Big Hits: The Best of the 2018 Super Bowl Ads

 
 
Harvard Business School marketing experts Jill Avery, Stephen Greyser, and Thales Teixeira discuss the best ads and how they reflect American society.
 
 
by Christian Camerota

The Super Bowl isn’t just a mainstage for football’s two best teams. With over 100 million viewers tuned in, and 30-second spots going for more than $5 million, the big game also represents one of the highest stakes advertising events of the year.

Harvard Business School turned to three marketing experts to weigh in on 2018’s top spots.

 

Jill Avery

Senior Lecturer of Business Administration

2017 was a somber and contentious year for the United States. So it came as no surprise on Super Bowl Sunday to see marketers compile a laundry list of American anxieties and then offer their products as salves to help relieve them.

Brands were looking to reassert traditional American values like inclusion and the celebration of differences in the face of more negative recent trends like anti-immigrant and anti-LGBTQ+ sentiment.

That said, most advertisers treaded lightly in their storytelling to appeal to the large, heterogeneous audience of the Super Bowl and avoid appearing too red or too blue. At the same time, they did allow their points of view to subtly seep into their messaging. For example:

Brands such as Coca-Cola, Kraft, T-Mobile, and Toyota painted a picture of what they believe America was, is, and should be: diverse, tolerant, open-minded, and stronger as a result of our differences.

Click to watch.

Others such as Budweiser, Stella Artois, and Hyundai subtly pointed to the failures of government and societal fallout from funding cuts, inaction caused by political partisanship, and/or conscious neglect, as they presented their brands as heroic substitutes stepping in to provide services (e.g., clean water, cancer research funding) traditionally provided by nations, states, and/or NGOs.

Click to watch.

Still others such as Sprint and Amazon used humor to engage the public’s interest and underscore its anxiety regarding artificial intelligence, playing with themes of machines with minds of their own, the loss of privacy, and the rise of false intimacy that technological advances are bringing to American culture.

Click to watch.

Although these narratives accurately reflected anxieties of the American audience, many of the brands failed to create stories that passed the acid test of good advertising—to create meaning that adds value for consumers and spur those who don’t use the products to action.

That made for many ads that were effective at gaining the audience’s attention and empathy, but that failed to offer a compelling reason to believe in and purchase the product.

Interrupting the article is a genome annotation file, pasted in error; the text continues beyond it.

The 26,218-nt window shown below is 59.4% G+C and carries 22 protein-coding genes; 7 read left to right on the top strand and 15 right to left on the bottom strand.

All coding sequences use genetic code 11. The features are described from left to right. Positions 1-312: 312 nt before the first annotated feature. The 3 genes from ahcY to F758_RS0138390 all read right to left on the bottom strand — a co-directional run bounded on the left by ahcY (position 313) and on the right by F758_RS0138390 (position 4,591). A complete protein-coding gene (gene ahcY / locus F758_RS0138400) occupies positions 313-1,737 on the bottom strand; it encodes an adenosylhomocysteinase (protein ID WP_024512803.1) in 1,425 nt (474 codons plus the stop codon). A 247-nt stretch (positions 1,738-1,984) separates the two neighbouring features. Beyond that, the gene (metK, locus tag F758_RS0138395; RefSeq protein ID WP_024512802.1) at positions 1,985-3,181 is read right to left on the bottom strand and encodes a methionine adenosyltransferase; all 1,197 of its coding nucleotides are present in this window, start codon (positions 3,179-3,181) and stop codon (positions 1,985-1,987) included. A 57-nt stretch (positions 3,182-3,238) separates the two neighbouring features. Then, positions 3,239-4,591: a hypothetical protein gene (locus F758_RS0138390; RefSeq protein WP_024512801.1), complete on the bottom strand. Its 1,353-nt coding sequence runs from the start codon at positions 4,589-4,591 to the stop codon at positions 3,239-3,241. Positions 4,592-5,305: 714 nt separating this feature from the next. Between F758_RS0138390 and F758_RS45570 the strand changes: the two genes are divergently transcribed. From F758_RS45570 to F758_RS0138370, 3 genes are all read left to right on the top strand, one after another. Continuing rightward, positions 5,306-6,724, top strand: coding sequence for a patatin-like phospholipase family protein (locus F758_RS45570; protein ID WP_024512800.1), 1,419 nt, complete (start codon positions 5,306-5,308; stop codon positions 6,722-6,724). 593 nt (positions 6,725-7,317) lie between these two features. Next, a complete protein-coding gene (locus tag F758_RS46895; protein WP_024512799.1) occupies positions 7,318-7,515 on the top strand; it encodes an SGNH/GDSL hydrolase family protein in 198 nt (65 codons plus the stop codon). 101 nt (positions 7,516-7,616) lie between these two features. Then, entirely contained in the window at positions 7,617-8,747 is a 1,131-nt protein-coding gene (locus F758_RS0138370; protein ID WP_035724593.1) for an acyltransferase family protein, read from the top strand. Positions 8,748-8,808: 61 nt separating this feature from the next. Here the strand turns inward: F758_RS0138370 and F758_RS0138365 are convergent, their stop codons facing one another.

A notable exception was an ad for E-Trade that deftly used many Americans’ post-Great Recession concerns about the safety of their retirement savings as the basis for a humorous message about this financial services company as a safe option.

 

Stephen A. Greyser

Richard P. Chapman Professor of Business Administration, Emeritus

Almost half of US television households (some 200 million eyeballs) watched a very exciting football game on Sunday, the biggest television audience of the year. And unlike for most TV advertising, viewers actually watch Super Bowl commercials.

Which advertiser did best? It depends on whether we judge based on aesthetic aspects of the production or likely marketplace effectiveness.

My favorite combined likeability and effectiveness: the “family pairing” of two new products from Pepsico, Doritos Blaze snacks and Mountain Dew Ice soda. Each had an attention-getting star—Peter Dinklage of “Game of Thrones” fame and Morgan Freeman, respectively. Each had attention-holding content, with the stars mouthing popular rap lyrics. The sibling brands constitute products sometimes used together—a beverage and a snack. And at the end, reflecting the brand brotherhood and product pairing, the two personalities meet briefly in a split-screen appearance.

Click to watch.

To me, these ads had all the necessary ingredients. Besides being likeable, they grabbed the viewers’ attention and held it, with the right mix of attention to both the products and the company behind them.

Quick quiz: Which advertiser had the most commercials?

Answer: NBC. The host network used the Super Bowl platform to make the most of a chance to promote its current and future programs, including the forthcoming Winter Olympics.

 

Thales Teixeira

Lumry Family Associate Professor of Business Administration

My top vote for best Super Bowl spot goes to Amazon's Alexa voice-loss ad.

In a year in which Amazon and Google have been battling to be the voice-enabled gateway to the Internet, Amazon invested heavily in its Super Bowl spot. It not only spent $5 million to acquire the 30-second slot but also paid for the participation of high-priced talent like chef Gordon Ramsey, actor Anthony Hopkins, and other celebrities. Even Amazon founder and CEO Jeff Bezos himself did a cameo.

Click to watch.

As we watched movie stars, singers, and celebrity chefs sub for Alexa, multiple voice-enabled devices were depicted front and center in the ad’s humorous narrative, which showed a bit of what is at stake in the battle for home voice commands.

But did the ad have an impact on all those Super Bowl viewers? While only time will tell how many Alexa-enabled devices are sold as a result, early signals show a five-times increase—compared to the previous week-in searches on Google for “Alexa” that peaked during the airing of the ad. Not bad for a start.

This story first appeared on the Harvard Business School Website.

About the Author

Christian Camerota is assistant director of communications at Harvard Business School.

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